You are using an old browser that may not function as expected.
For a better, safer browsing experience, please upgrade your browser.

Log in Become a Member


Comprehensive description of all European growing areas, their grape varieties, traditions and legal rules with maps.

Description to Mosel

The wine-growing region is located in Rhineland-Palatinate and to a small extent also in Saarland in Germany. The Moselle River winds its way from Trier to Koblenz over 237 km, but as the crow flies it is only 96 km. The vineyards cover 8,798 hectares of vines, stretching along the Moselle from its headwaters in the Vosges Mountains on the border of Luxembourg to its confluence with the Rhine near Koblenz, as well as along its two tributaries, the Saar and the Ruwer. These three rivers gave the wine-growing region the old name Mosel-Saar-Ruwer, which was valid until 2007. The oldest vineyards in Germany are located on the upper Moselle. The Romans were already cultivating vines here in the 1st century BC and founded the city of Augusta Treverorum, today's Trier, in 15 BC. Remains of old Roman presses can still be seen in Piesport and Erden. The Neumagen wine ship also points to Roman wine culture. The two Roman poets Ausonius (310-395) and Venantius Fortunatus (530-610) described the beauty of the landscape during boat trips on the Moselle. In the Middle Ages, the Benedictine order owned many vineyards along the banks of the three rivers, to which many individual vineyard names attest.

Blick von der Lage Calmont über die Gemeinde Bremm und das gegenüberliegende Moselufer

After occupying this area in 1807, Emperor Napoleon (1769-1821) passed a law whose negative after-effects can still be felt today. In order to prevent large-scale land ownership, he ordered "real division", by which land ownership was to be divided equally among all descendants in the event of inheritance. The result was a fragmentation into innumerable, often extremely small, land units. At the Congress of Vienna in 1815, the former territory of the Electorate of Trier was annexed to the Prussian state. As a result, the royal government took various measures to improve the economic situation of Moselle winegrowers. These included the Prussian site classification, the founding of the winegrowers' association and the establishment of three winegrowing domains on the Moselle and Saar, which ushered in a golden age of Moselle winegrowing. This continued the tradition of the great wine lover King Frederick the Great (1712-1786), who had already had a vineyard planted on the southern slope of the Klausberg in Sanssouci Park in Potsdam in 1769.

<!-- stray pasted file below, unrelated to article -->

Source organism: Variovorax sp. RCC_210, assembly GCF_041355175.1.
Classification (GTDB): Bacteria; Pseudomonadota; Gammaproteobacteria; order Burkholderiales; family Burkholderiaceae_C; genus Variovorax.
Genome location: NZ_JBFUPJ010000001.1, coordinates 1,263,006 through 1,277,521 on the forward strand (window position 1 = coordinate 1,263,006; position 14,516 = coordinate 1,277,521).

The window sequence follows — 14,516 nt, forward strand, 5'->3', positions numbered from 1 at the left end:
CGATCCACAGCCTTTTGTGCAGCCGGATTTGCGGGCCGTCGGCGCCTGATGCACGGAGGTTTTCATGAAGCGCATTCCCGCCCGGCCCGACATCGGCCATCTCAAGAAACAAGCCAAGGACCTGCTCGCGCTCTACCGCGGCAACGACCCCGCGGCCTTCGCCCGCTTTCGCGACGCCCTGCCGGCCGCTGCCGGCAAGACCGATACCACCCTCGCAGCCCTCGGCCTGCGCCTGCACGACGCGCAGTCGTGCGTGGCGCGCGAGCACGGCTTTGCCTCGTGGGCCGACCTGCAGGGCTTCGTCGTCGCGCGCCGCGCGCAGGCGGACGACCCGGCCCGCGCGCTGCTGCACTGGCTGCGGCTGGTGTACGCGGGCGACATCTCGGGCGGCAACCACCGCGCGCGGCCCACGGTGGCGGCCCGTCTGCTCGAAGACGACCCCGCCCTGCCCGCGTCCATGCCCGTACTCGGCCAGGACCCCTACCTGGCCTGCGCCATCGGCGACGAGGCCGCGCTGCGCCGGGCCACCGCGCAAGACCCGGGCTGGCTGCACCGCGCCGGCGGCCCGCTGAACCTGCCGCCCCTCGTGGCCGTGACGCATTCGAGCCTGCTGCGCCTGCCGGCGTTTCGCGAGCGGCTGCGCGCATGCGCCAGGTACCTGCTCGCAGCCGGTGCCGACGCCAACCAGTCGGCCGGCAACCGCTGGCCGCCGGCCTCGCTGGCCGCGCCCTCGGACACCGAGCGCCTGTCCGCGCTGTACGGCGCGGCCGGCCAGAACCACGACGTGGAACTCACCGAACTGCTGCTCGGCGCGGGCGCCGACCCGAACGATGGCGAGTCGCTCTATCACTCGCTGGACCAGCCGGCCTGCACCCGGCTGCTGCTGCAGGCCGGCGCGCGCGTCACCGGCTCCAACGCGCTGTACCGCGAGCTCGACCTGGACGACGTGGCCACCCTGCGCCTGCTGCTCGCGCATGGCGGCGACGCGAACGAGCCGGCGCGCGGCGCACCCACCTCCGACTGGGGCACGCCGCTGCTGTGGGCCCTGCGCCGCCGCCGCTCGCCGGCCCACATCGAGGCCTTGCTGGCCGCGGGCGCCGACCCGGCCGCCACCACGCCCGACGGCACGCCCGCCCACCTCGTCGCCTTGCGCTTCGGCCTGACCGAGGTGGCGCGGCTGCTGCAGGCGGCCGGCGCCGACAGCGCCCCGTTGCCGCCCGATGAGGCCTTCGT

Climate & Soil

The wine-growing region belongs to the warmer climatic zones of Germany. The Moselle, like all bodies of water, exerts a positive influence or creates the conditions for this by forming valley slopes. Viticulture benefits from the ideal combination of steep, sun-drenched slopes, the sun-reflecting slate soils and optimal rainfall. In some steep slopes, cultivation is only possible using special equipment and monorack tracks. Calmont is one of the steepest vineyards in the world, with a slope of up to 68°. Due to the heat storage, frosts are largely prevented. There are only slight temperature fluctuations. As a rule, there are pleasantly warm summers and only moderately cold winters. The soils on the upper course of the Moselle consist of shell limestone and Keuper, and on the middle and lower course of the Moselle and in the valleys of the Saar and Ruwer of Devonian and clay slate. The dark clay slate is found in about half of the vineyards.

The slate stores the sun's heat during the day and releases it again at night, which makes for a mild climate. The vines are usually rooted metres deep in the soil or rock. Many small winegrowers work the often terraced steep slopes in painstaking manual labour and deliver their grapes to large wineries. Mosel is divided into six areas with 19 large vineyards and 524 individual vineyards. The 242-kilometre-long Moselle Wine Route begins directly behind the German-French border in Perl, runs along the river and crosses it several times. Along the way, it touches many famous wine-growing communities and finally ends in Koblenz.

Karte vom Anbaugebiet Mosel

Areas, municipalities and sites

German wine law allows the area name to be used on the label without the addition of "Bereich" (area), as long as there are no place names or single vineyard designations with which confusion could arise. The winegrowers from the "Saar" had already practised this from the time of the name change, but this was not possible for those on the "Ruwer". In 2019, vineyards with the name part "Ruwer" in the district of Trier-Ruwer, which are no longer cultivated, were deleted from the vineyard register, thus making it possible to cite them on the label.

The area Bernkastel or Mittelmosel (formerly Untermosel) is the heart of the region with the most vineyards. It stretches from Briedel in the north upstream to the Moselle metropolis of Trier in the south, a distance of about 50 kilometres. The Moselle flows through the area in ten relatively narrow loops. The large area covers almost 6,000 hectares of vineyards and is divided into ten major vineyards: Badstube, Kurfürstlay, Michelsberg, Münzlay, Nacktarsch, Schwarzlay, St. Michael, Probstberg, Römerlay and Vom heißen Stein. The most famous Moselle communities and vineyards are located here. One of the most famous single vineyard sites in the area and also in Germany is Bernkasteler Doctor. It belongs to the renowned Großlage Badstube with (unusually) only first-class sites. For the most part, the deep soils consist of dark blue weathered Devonian slate with often high stone content; in the municipality of Ürzig there is also Rotliegendes (red sandstone). The best-known wine-growing communities with their individual vineyards: